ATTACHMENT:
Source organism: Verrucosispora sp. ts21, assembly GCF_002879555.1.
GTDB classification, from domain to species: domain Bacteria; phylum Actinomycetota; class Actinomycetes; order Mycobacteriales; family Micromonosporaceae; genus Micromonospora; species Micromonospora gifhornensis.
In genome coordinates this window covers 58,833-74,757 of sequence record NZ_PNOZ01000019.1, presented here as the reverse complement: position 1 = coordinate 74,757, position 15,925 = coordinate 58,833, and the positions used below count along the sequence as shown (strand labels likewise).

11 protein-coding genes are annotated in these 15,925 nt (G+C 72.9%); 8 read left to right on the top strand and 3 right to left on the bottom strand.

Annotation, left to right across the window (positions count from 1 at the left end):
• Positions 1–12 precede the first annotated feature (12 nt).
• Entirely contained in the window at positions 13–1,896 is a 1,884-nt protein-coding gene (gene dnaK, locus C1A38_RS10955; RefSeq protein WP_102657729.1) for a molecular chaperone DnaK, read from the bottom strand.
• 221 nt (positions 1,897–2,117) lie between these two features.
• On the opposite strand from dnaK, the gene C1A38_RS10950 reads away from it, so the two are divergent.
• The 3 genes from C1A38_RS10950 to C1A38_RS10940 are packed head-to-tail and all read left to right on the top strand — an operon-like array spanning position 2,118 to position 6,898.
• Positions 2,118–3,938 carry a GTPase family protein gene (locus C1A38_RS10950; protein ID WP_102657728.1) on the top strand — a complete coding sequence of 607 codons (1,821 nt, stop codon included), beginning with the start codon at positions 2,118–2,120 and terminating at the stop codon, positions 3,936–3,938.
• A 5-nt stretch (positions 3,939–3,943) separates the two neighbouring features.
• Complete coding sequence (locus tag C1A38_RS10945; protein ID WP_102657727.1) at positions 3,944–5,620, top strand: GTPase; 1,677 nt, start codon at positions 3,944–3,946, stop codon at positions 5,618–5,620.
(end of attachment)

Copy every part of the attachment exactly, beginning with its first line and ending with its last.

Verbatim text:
Source organism: Verrucosispora sp. ts21, assembly GCF_002879555.1.
GTDB classification, from domain to species: domain Bacteria; phylum Actinomycetota; class Actinomycetes; order Mycobacteriales; family Micromonosporaceae; genus Micromonospora; species Micromonospora gifhornensis.
In genome coordinates this window covers 58,833-74,757 of sequence record NZ_PNOZ01000019.1, presented here as the reverse complement: position 1 = coordinate 74,757, position 15,925 = coordinate 58,833, and the positions used below count along the sequence as shown (strand labels likewise).

11 protein-coding genes are annotated in these 15,925 nt (G+C 72.9%); 8 read left to right on the top strand and 3 right to left on the bottom strand.

Annotation, left to right across the window (positions count from 1 at the left end):
• Positions 1–12 precede the first annotated feature (12 nt).
• Entirely contained in the window at positions 13–1,896 is a 1,884-nt protein-coding gene (gene dnaK, locus C1A38_RS10955; RefSeq protein WP_102657729.1) for a molecular chaperone DnaK, read from the bottom strand.
• 221 nt (positions 1,897–2,117) lie between these two features.
• On the opposite strand from dnaK, the gene C1A38_RS10950 reads away from it, so the two are divergent.
• The 3 genes from C1A38_RS10950 to C1A38_RS10940 are packed head-to-tail and all read left to right on the top strand — an operon-like array spanning position 2,118 to position 6,898.
• Positions 2,118–3,938 carry a GTPase family protein gene (locus C1A38_RS10950; protein ID WP_102657728.1) on the top strand — a complete coding sequence of 607 codons (1,821 nt, stop codon included), beginning with the start codon at positions 2,118–2,120 and terminating at the stop codon, positions 3,936–3,938.
• A 5-nt stretch (positions 3,939–3,943) separates the two neighbouring features.
• Complete coding sequence (locus tag C1A38_RS10945; protein ID WP_102657727.1) at positions 3,944–5,620, top strand: GTPase; 1,677 nt, start codon at positions 3,944–3,946, stop codon at positions 5,618–5,620.